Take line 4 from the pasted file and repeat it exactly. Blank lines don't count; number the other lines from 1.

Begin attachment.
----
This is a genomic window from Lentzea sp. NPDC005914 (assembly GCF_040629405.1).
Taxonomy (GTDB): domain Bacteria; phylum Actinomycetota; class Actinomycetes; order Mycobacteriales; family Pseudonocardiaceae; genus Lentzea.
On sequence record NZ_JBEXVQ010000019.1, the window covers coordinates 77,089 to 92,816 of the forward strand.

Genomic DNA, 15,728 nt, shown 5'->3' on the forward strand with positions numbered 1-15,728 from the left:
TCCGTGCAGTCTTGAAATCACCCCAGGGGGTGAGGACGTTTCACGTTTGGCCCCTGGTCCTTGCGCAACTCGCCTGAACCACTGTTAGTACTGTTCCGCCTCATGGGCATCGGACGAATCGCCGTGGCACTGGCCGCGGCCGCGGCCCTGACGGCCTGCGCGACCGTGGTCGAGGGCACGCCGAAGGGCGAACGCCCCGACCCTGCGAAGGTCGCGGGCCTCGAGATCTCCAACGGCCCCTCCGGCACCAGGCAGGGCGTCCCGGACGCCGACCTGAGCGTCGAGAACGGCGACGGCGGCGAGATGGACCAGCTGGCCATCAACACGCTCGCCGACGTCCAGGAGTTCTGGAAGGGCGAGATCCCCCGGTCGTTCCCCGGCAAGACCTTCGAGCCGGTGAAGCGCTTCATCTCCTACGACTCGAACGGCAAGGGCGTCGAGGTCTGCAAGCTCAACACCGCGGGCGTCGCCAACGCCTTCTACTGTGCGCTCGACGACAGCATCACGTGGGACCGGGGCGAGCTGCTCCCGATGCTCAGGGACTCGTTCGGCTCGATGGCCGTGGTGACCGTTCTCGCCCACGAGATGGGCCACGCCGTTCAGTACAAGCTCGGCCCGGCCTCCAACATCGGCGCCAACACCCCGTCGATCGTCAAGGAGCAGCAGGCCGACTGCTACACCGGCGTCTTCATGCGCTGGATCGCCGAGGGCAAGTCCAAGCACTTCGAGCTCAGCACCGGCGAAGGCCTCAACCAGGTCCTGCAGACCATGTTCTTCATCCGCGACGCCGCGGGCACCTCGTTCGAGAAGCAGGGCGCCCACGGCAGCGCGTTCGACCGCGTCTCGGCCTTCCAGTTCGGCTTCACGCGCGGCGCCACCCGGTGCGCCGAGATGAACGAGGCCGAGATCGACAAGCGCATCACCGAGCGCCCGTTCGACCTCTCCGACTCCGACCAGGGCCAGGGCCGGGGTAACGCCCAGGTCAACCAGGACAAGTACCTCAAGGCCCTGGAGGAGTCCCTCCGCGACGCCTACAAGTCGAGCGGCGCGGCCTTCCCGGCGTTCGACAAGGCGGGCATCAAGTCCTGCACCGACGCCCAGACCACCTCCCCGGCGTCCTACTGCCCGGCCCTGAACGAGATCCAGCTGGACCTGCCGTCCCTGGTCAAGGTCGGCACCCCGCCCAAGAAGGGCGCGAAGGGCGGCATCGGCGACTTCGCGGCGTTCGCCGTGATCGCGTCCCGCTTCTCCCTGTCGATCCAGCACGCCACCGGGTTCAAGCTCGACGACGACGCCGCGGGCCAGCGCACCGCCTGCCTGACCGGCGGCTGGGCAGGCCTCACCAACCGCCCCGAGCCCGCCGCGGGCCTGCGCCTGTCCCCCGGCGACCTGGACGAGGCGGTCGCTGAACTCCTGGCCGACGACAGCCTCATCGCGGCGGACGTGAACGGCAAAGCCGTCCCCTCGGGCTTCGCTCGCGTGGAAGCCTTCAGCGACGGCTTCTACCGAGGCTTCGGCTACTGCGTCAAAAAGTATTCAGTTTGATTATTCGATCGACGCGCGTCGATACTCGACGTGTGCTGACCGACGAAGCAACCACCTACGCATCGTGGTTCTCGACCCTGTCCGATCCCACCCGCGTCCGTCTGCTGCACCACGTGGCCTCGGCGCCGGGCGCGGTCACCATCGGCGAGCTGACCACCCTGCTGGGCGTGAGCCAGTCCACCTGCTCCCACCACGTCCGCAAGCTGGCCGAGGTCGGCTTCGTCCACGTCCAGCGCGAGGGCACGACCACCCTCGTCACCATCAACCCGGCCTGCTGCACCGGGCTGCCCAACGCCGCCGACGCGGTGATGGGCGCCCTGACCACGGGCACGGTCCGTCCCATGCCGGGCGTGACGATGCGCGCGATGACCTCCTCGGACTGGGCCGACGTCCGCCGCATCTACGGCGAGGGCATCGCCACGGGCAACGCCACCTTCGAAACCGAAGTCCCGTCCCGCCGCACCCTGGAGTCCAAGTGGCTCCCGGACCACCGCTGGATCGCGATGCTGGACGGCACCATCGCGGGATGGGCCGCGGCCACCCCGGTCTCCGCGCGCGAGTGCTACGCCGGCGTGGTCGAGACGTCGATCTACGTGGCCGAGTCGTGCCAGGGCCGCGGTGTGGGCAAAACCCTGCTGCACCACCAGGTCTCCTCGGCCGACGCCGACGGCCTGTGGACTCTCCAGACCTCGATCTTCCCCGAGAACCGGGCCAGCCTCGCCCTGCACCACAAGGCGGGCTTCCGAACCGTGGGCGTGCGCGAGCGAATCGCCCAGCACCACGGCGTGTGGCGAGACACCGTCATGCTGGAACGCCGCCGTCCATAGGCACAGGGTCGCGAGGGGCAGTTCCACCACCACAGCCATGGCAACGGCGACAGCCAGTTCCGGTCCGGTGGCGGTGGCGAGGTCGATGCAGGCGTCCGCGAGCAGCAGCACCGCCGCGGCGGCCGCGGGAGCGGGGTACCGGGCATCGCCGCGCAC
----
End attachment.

Genomic DNA, 15,728 nt, shown 5'->3' on the forward strand with positions numbered 1-15,728 from the left: